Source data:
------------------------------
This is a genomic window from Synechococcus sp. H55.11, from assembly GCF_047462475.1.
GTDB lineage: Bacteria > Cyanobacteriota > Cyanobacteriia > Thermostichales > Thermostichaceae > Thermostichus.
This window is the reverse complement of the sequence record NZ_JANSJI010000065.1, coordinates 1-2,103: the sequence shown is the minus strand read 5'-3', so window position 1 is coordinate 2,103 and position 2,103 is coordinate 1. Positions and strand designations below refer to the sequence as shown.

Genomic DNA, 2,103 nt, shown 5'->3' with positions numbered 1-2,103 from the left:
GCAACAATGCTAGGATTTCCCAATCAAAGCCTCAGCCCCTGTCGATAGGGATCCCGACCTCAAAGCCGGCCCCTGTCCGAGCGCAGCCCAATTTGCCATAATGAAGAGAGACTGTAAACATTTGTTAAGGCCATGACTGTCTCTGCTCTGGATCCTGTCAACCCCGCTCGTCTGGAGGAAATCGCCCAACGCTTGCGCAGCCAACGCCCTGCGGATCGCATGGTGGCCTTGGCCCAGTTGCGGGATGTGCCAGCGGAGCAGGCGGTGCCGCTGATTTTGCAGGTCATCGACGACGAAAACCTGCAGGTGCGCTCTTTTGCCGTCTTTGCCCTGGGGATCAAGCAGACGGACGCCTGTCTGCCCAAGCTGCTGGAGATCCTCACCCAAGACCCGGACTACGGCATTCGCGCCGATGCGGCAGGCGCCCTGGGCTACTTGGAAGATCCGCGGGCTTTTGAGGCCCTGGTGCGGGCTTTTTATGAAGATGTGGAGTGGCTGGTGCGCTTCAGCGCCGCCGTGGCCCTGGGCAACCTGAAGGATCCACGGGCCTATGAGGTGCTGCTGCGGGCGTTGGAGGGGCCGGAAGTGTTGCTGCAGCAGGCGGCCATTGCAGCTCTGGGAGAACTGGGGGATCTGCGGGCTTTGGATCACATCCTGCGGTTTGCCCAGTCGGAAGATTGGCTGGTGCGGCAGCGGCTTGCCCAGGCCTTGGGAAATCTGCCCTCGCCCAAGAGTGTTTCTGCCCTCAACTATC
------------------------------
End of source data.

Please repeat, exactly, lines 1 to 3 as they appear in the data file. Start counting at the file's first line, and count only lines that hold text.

This is a genomic window from Synechococcus sp. H55.11, from assembly GCF_047462475.1.
GTDB lineage: Bacteria > Cyanobacteriota > Cyanobacteriia > Thermostichales > Thermostichaceae > Thermostichus.
This window is the reverse complement of the sequence record NZ_JANSJI010000065.1, coordinates 1-2,103: the sequence shown is the minus strand read 5'-3', so window position 1 is coordinate 2,103 and position 2,103 is coordinate 1. Positions and strand designations below refer to the sequence as shown.